Identifying Clover (Trifolium spp.)

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From April to October, clover covers fields, meadows, and lawns in Ontario. Their flower heads add splashes of colour in the sea of green and provide food for pollinators, like honeybees and bumblebees.

There are three common clover species here in Ontario. They are white clover (T. repens), red clover (T. pratense), and aslike clover (T. hybridum). If you live in North America, you’ve probably encountered all of them at some point. Here’s some tips for identifying these clover species:

White Clover (Trifolium repens)

White clover is the shortest of these three clovers. It’s 4-10 inches in height. If you look carefully, you’ll notice that it creeps along the ground. The flower stalks attach to a runner. For this reason, some people know T. repens as the “creeping clover.” It’s the only clover on this list that spreads like this.

Flowers: T. repens has white flowers that are sometimes tinged with pale pink. I notice that this colour change usually occurs at the bottom of the flower head. Older flowers will turn brown and begin to droop.

Leaves: T. repens has three leaflets with light “V” marks on them. The leaves are an oval-shape.

Four-leaved clovers: All the clovers on this list have three leaflets. The scientific name for clover is Trifolium + the species name. “Tri” (three) + “folium” (leaf). You’ve likely heard of lucky four-leaved clovers. Some clover plants have a rare genetic variation that results in them producing four or more leaflets. Approximately, 1 in 5000 clovers have four leaves.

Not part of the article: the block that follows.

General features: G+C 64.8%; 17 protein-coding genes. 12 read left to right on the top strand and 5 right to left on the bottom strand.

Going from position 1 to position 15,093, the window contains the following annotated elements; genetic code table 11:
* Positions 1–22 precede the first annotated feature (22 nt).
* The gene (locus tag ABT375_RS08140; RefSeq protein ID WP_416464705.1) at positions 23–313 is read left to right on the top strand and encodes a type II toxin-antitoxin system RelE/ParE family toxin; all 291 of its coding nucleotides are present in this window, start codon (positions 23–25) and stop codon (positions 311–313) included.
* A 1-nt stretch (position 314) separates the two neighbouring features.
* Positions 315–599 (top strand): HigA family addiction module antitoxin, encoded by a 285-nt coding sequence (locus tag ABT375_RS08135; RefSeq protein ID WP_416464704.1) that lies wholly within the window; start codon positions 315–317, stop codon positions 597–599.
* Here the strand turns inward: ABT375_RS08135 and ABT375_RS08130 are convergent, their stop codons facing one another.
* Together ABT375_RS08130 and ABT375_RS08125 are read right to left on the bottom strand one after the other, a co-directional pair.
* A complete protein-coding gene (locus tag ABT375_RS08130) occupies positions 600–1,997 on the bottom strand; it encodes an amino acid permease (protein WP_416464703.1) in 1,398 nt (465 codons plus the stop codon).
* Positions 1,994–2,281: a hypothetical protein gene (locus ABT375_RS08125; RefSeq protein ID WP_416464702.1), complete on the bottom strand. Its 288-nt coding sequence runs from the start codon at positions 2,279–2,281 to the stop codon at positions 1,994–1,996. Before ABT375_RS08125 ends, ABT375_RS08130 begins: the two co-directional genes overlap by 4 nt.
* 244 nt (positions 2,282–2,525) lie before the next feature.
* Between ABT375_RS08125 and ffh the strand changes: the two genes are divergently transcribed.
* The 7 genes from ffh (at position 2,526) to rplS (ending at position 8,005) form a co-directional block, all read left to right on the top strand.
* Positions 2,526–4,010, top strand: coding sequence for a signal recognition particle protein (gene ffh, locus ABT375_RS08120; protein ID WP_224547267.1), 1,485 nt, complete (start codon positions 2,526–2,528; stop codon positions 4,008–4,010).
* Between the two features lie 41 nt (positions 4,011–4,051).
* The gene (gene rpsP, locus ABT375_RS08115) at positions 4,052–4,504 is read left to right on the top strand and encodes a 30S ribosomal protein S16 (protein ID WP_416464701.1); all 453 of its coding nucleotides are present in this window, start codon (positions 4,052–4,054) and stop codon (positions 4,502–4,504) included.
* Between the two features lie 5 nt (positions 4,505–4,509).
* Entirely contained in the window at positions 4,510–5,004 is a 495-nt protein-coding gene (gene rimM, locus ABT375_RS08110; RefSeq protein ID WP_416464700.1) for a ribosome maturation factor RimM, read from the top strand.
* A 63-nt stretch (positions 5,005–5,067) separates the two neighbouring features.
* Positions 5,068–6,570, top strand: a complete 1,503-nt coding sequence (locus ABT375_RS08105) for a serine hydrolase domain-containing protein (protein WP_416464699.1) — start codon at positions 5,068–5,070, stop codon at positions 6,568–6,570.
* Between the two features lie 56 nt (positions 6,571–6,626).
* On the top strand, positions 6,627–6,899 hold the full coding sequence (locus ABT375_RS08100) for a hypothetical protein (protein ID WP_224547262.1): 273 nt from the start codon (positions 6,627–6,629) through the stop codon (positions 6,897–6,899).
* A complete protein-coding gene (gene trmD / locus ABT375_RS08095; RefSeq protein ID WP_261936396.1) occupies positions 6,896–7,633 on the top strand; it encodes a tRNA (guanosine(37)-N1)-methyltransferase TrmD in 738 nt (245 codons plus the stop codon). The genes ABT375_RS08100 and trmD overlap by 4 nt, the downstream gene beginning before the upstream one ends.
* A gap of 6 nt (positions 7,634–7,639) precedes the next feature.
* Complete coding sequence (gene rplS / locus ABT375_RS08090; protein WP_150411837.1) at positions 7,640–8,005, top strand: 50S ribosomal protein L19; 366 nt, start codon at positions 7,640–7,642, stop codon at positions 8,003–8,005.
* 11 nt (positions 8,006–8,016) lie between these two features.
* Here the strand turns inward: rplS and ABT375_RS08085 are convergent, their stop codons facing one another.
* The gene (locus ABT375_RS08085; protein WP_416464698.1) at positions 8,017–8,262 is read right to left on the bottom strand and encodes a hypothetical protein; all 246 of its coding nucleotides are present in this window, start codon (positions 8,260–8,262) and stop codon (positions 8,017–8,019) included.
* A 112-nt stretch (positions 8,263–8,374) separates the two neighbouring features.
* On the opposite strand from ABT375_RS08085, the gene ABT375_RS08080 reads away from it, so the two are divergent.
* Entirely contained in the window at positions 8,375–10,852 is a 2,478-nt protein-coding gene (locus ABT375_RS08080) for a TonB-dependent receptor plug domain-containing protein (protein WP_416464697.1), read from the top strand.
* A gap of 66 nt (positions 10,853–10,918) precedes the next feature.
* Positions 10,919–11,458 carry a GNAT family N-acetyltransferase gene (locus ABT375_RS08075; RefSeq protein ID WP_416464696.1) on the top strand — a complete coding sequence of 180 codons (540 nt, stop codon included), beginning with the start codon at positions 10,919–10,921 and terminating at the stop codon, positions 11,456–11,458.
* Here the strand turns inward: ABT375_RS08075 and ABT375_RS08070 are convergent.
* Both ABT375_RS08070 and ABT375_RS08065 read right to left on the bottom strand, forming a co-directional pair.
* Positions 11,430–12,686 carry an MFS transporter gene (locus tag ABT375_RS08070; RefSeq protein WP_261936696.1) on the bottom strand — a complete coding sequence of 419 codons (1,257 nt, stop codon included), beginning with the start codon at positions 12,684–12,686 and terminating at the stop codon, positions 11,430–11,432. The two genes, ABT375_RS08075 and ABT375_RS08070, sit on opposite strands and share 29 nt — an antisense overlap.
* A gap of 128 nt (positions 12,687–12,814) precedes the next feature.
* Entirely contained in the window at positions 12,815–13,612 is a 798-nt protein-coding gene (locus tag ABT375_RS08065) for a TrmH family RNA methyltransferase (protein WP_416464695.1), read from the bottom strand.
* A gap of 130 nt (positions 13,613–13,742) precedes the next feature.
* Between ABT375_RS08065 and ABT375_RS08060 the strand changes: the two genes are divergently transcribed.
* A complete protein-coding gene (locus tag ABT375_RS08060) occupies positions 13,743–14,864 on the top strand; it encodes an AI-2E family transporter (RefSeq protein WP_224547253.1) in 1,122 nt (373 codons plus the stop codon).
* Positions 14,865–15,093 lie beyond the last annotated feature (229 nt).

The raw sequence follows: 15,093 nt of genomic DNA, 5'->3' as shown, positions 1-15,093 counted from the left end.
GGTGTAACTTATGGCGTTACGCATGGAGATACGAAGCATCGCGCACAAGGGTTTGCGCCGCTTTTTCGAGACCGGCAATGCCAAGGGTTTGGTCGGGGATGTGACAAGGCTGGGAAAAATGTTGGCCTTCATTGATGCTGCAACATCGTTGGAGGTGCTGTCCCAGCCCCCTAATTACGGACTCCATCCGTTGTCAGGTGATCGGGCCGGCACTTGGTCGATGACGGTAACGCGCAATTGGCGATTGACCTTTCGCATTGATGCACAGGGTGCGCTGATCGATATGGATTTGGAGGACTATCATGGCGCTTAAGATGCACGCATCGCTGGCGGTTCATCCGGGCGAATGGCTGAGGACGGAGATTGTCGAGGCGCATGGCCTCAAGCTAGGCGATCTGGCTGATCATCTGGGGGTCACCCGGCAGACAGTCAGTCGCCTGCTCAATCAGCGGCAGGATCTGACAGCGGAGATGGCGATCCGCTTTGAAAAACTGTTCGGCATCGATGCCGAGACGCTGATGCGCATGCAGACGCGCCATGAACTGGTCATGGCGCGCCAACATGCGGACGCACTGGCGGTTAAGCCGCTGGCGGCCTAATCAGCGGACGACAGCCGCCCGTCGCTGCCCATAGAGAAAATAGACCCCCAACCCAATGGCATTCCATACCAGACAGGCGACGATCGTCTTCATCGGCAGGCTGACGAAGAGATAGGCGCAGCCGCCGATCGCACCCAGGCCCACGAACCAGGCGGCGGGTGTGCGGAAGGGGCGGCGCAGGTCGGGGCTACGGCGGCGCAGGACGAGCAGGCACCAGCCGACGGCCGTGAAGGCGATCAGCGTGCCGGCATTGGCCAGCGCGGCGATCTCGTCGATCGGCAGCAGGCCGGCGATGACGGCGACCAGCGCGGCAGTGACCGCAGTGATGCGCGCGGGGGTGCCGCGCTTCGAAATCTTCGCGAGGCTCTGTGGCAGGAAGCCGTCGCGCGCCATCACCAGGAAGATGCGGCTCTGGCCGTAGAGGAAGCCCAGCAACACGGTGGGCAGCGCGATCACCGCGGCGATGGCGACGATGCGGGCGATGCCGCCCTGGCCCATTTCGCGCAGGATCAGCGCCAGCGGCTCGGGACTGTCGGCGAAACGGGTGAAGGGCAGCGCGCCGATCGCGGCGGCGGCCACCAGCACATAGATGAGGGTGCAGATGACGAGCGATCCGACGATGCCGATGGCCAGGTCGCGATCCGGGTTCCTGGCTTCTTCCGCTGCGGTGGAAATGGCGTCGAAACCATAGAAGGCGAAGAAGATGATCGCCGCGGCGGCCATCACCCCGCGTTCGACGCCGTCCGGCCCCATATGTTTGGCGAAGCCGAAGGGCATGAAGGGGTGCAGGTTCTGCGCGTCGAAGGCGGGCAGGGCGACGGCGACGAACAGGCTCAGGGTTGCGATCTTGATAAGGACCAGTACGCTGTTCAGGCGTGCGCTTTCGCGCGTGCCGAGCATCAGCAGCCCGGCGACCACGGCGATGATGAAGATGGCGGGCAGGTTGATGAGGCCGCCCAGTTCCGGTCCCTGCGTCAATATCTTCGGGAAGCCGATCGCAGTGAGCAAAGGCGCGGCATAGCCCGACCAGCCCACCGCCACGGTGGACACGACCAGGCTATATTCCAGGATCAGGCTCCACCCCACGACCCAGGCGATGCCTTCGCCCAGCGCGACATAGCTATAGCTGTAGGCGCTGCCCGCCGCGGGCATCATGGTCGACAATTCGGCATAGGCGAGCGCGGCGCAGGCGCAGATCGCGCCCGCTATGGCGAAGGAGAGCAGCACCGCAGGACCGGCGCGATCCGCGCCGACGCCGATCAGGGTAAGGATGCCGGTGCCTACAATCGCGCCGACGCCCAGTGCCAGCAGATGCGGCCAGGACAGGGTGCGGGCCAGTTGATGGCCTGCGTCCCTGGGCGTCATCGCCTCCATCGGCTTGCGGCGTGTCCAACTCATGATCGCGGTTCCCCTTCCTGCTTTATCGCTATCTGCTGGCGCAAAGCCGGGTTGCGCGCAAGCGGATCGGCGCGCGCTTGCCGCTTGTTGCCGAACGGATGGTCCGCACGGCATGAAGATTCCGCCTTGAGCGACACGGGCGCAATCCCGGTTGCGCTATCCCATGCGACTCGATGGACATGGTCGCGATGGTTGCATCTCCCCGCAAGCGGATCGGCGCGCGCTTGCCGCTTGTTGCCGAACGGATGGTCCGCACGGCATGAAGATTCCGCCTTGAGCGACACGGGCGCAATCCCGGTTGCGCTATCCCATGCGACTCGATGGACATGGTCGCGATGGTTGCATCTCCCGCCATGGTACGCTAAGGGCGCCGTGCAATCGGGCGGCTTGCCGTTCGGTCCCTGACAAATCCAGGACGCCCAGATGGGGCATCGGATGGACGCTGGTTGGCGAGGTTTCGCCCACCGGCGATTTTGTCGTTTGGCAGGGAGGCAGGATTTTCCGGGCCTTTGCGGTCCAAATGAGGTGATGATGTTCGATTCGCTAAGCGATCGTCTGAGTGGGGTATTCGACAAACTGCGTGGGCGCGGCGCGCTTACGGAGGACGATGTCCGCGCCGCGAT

Red Clover (T. pratense)

Red clover (T. pratense) is the second tallest clover on this list, growing 6-16 inches. I wrote about the nutritional and edible properties of red clover some time ago, you can find that information here.

Flowers: Despite its name, red clover has bright pink / purple coloured flowers arranged on a round flower head. Tiny hairs, called trichomes, cover the stems of red clover.

Leaves: T. pratense has compound leaves with three oval leaflets. The leaflets are fine-toothed and have “V” marks that look similar to white clover.

Alsike Clover (T. hybridum)

Alsike clover (T. hybridum) grows the tallest of these clovers, up to 1 – 2 feet. They are stunning with their vibrant mix of pink and white hues.

Flowers: Alsike flowers can be pink or white. Often, the flower heads have a mix of both. Like all clover flowers, alsike flowers turn into brown seed heads as they age.

Leaves: Look for three oval-shaped leaflets that are finely toothed. Alsike leaves do not have the distinct “V” shaped pattern that red and white clover have.


I hope that this post helps with identifying clover. Here are some additional resources that you can use for reference:

Foster, Steven and James A. Duke. Peterson Field Guide to Medicinal Plants and Herbs of Eastern and Central North America. 3rd edition.

Peterson, Lee Allen. Peterson Field Guide to Edible Wild Plants Eastern / Central North America.

Ministry of Agriculture and Rural Affairs. Alsike Clover Poisoning, Photosensitization or Photodermatitis in Horses.

HorseDMV. Alsike Clover.

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